SexLab Colleague Profile: Dr. Mutumba

Sarah Shaw

Dr. Massy Mutumba is no stranger to SexLab or the University of Michigan School of Public Health, as she earned both her master’s and doctorate degrees in Health Behavior and Health Education from the university and has been an influential post-doctoral scholar at the Lab. However, we’re very excited to congratulate Dr. Mutumba on her new Research Fellow position at the School of Nursing. With a bachelor’s degree in nursing from Mbarara University of Science and Technology in Uganda, Dr. Mutumba provides a unique perspective on the intersection of public health and clinical care. Her research applies public health frameworks to pressing issues in clinical settings. She explains that she is able to “participate in the clinical care and then translate what [she’s] doing in public health directly into the clinical context.” Furthermore, she emphasizes how understanding clinical conditions can help inform how we conceptualize population level concerns.

When asked to describe her research interests, Dr. Mutumba explains that “when I think about my focus of research I think more of the population that I want to serve, which is young people…I think about this population and what needs they have and how to respond to those needs. So thinking about the person as a holistic entity, rather than focusing on a particular problem.” Much of Dr. Mutumba’s research focuses on youth living with HIV, and their access to care and medication adherence. Her clinical work involves challenges such as helping parents inform their children of their HIV status and assisting youth to navigate daily life hassles such as relationships and adherence to HIV care. She stresses that it is important “to think about what are their aspirations because when you talk to them you realize that they have the same dreams like every adolescent. They want to go to school, get a good job…and they also want to have families.” However, it can be challenging to address issues of reproductive and sexual health in Uganda where talking about sex is relatively taboo.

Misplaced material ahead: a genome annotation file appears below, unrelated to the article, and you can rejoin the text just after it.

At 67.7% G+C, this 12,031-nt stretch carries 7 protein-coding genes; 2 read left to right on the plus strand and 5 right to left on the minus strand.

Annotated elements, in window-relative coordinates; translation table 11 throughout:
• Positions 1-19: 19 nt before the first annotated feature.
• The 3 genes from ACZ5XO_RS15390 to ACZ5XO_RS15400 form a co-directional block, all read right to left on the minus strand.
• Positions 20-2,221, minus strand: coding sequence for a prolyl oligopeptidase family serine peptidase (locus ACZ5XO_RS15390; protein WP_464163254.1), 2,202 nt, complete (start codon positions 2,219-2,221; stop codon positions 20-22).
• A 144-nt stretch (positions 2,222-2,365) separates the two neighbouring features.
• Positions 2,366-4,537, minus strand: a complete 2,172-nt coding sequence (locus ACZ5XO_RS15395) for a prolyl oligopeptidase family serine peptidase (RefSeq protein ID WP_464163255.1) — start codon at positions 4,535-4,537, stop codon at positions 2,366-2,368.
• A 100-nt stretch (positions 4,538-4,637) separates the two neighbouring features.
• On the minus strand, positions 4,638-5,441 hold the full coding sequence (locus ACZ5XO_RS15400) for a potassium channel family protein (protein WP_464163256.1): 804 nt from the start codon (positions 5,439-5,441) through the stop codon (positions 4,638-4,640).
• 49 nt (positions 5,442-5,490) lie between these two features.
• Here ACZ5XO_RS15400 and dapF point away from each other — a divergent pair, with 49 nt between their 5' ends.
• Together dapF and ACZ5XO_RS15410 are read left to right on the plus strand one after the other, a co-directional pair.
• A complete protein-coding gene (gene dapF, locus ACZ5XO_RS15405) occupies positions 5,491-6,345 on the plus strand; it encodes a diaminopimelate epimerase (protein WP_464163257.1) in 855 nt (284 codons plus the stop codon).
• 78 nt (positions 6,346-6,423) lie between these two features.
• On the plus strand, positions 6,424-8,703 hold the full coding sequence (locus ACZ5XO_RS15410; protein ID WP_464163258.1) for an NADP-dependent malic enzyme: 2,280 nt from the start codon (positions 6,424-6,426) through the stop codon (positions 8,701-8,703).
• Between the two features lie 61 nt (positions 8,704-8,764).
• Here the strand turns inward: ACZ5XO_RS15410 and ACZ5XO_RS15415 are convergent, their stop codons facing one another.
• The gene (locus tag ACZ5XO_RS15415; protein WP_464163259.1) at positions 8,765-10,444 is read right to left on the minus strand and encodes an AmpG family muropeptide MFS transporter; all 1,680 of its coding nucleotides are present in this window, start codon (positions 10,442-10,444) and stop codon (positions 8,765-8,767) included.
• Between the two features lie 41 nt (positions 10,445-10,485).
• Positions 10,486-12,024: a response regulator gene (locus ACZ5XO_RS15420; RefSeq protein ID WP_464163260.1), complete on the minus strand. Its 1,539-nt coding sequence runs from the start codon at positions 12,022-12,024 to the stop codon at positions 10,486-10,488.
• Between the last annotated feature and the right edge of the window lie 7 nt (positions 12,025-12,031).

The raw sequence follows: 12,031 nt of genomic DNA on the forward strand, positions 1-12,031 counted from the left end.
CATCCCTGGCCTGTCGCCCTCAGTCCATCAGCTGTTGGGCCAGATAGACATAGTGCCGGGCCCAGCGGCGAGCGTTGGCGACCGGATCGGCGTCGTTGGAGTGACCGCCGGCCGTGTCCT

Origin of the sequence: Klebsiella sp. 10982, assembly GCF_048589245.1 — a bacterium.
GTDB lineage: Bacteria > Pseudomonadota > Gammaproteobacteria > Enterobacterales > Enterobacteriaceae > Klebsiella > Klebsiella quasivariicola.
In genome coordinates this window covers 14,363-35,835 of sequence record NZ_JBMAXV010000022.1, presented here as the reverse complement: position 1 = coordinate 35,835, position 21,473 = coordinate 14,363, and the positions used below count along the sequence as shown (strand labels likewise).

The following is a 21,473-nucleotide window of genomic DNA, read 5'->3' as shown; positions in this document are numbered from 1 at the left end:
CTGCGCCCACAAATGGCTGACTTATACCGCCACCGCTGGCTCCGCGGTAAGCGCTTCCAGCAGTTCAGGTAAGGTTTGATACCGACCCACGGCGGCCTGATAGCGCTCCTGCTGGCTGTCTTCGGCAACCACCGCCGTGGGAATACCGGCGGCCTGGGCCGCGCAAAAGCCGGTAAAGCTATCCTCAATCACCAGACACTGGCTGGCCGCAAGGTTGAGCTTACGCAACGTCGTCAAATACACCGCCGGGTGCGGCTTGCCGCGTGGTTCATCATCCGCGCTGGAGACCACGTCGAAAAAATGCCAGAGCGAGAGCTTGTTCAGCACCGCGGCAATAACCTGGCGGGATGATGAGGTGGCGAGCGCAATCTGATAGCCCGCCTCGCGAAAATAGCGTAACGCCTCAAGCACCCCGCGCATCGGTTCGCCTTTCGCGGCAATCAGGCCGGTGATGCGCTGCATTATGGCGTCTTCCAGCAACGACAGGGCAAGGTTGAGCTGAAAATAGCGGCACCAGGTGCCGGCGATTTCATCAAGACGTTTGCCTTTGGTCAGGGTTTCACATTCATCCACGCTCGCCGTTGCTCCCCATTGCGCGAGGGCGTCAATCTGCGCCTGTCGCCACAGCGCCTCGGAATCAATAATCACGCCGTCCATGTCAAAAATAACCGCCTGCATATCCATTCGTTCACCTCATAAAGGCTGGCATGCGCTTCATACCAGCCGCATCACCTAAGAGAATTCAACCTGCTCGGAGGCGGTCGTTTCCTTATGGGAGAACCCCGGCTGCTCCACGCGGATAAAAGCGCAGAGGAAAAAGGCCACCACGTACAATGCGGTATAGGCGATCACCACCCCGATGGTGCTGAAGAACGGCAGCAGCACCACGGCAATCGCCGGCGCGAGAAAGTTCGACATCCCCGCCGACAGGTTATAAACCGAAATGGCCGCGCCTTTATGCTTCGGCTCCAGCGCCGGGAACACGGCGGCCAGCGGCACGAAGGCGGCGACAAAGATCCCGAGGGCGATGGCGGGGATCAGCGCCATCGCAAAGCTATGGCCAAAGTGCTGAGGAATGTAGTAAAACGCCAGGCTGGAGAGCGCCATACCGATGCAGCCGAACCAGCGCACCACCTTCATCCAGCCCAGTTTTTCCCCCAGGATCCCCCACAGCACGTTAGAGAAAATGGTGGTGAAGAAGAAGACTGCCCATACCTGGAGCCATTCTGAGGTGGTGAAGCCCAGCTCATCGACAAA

While talking with Dr. Mutumba, her compassion for this work really shined through. She attributes her career aspirations and research program largely to several life-changing events including her time spent as a health educator in a Ugandan primary school, her first experience caring for a young girl diagnosed with HIV, and her community placements as an undergraduate nursing student.

Currently, Dr. Mutumba is investigating the mental health of adolescents living with HIV, with a particular interest in the concept of psychological distress  as a determinant of health and well-being. She explains that, “I think more from a theoretical perspective, distress is a phase on the mental health continuum…a reaction to stressors that impacts your well-being.” Within the clinical context, psychological distress is not frequently recognized as a specific diagnosis, and as a result distressed individuals are not getting the attention and care they need. Dr. Mutumba asserts that psychological distress plays a large role in medication adherence and relates to other risk-taking behaviors among adolescents. Additionally, she explained how “for the longest time, when implementing mental health care in resource-limited locations it has been a matter of just translating the measure or instrument used in high developed countries into a local language which doesn’t take into consideration the cultural elements as mental health varies across cultures.” These challenges are then compounded by the fact that there are very few mental health assessment tools that have been developed specifically for adolescents.

In response to this gap in care, Dr. Mutumba has focused on developing measures of mental health that are tailored to adolescents living with HIV in Uganda, with the hope of extending this measure to other adolescent populations. An exciting recent addition to the literature, the assessment tool developed by Dr. Mutumba and her other team members can be found here, and she hopes that this tool can be adapted and applied further within Sub-Saharan Africa. Looking forward, she plans to expand this tool to explore other health outcomes including reproductive health, adolescent risk taking, and substance abuse.

We look forward to collaborating with Dr. Mutumba in the future and are very thankful to have her as a comrade in the fight against HIV.

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